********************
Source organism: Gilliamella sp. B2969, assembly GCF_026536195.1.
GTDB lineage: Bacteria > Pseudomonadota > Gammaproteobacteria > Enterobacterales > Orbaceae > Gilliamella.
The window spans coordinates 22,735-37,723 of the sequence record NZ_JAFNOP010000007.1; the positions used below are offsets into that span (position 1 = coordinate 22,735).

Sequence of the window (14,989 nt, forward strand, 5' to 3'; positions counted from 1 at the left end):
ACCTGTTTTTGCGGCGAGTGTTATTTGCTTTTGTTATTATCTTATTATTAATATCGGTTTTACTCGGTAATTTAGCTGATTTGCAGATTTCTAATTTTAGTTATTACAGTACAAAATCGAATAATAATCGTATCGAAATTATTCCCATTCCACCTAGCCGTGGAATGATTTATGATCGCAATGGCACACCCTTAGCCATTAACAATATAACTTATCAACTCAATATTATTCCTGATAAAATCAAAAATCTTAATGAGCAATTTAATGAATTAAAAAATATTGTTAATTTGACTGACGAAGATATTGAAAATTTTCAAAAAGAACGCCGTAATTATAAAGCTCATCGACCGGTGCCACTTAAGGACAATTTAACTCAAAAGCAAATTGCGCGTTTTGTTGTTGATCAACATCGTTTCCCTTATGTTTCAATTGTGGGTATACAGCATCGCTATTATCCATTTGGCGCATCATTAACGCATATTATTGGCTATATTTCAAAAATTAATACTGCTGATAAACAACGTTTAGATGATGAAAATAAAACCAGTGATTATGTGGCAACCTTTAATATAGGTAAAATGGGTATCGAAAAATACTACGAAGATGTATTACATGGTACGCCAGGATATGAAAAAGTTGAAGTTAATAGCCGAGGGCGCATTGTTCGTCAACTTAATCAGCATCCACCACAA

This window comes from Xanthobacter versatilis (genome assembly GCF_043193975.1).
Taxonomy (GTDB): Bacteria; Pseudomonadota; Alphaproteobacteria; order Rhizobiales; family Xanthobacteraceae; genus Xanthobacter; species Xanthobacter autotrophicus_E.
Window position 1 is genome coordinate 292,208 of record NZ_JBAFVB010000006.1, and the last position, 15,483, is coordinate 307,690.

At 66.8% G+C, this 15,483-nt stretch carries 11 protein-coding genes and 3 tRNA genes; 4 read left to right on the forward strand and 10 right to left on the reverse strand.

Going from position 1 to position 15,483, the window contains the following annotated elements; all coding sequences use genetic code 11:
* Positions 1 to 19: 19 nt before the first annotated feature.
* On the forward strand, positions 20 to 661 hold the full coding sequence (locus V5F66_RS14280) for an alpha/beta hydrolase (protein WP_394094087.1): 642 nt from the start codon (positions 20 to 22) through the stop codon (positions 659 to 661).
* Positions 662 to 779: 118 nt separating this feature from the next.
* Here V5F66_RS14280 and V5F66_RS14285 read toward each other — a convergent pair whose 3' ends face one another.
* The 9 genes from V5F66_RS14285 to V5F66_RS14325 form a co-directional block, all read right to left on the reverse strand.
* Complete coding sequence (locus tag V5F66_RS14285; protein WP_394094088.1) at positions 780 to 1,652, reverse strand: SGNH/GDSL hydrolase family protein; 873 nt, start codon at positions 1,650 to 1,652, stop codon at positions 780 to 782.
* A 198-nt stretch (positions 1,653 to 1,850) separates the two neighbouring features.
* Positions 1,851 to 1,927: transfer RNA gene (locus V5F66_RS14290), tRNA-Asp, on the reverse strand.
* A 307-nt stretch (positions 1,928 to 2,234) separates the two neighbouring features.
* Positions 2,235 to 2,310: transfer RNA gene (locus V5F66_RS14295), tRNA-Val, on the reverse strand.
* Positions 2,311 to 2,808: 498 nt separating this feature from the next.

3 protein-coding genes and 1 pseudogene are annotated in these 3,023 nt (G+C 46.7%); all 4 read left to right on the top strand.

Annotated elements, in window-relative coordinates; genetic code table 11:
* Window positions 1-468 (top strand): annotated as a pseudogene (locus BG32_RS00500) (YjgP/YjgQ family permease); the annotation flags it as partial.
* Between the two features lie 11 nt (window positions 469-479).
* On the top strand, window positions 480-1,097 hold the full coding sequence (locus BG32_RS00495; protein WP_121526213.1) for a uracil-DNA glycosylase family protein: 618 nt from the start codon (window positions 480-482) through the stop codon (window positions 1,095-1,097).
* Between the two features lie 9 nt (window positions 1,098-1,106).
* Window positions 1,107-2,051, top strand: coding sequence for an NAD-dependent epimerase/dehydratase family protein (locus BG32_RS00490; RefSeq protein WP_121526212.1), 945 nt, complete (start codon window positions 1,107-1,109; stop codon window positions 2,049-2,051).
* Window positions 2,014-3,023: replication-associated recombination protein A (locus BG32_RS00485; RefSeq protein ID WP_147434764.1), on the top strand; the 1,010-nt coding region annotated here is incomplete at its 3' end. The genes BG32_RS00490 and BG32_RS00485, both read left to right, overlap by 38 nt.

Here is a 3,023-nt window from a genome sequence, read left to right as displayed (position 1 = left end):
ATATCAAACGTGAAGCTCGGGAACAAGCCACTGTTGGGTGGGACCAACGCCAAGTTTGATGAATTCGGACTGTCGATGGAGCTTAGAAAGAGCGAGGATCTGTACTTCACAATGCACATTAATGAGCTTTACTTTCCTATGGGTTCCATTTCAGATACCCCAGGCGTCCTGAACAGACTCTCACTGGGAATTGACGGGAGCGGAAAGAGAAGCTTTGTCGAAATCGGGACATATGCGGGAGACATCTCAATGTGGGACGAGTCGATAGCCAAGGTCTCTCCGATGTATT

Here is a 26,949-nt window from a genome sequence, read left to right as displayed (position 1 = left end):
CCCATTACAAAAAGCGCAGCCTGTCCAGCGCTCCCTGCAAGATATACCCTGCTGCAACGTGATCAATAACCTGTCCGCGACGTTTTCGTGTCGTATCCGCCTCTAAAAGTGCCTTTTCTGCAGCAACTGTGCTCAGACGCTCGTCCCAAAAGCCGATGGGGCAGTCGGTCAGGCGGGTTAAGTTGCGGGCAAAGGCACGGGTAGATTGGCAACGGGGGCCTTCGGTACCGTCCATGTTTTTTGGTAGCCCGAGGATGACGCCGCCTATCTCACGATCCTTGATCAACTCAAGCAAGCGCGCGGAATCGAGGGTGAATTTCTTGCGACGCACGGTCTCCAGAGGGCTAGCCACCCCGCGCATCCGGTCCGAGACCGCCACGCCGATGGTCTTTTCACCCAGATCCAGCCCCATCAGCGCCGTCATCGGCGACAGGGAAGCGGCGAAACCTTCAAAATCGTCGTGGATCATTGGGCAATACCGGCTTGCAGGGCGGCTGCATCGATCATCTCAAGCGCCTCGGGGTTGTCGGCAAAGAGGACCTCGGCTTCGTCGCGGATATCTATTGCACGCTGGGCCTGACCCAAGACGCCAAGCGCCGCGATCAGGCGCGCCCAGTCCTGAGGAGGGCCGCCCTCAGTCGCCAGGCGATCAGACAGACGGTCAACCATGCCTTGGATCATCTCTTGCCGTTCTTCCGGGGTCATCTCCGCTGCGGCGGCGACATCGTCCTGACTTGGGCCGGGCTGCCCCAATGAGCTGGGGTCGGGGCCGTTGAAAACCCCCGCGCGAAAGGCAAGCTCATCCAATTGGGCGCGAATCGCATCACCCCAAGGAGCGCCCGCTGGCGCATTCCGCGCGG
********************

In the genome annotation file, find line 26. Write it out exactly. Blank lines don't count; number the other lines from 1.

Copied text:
* On the top strand, window positions 480-1,097 hold the full coding sequence (locus BG32_RS00495; protein WP_121526213.1) for a uracil-DNA glycosylase family protein: 618 nt from the start codon (window positions 480-482) through the stop codon (window positions 1,095-1,097).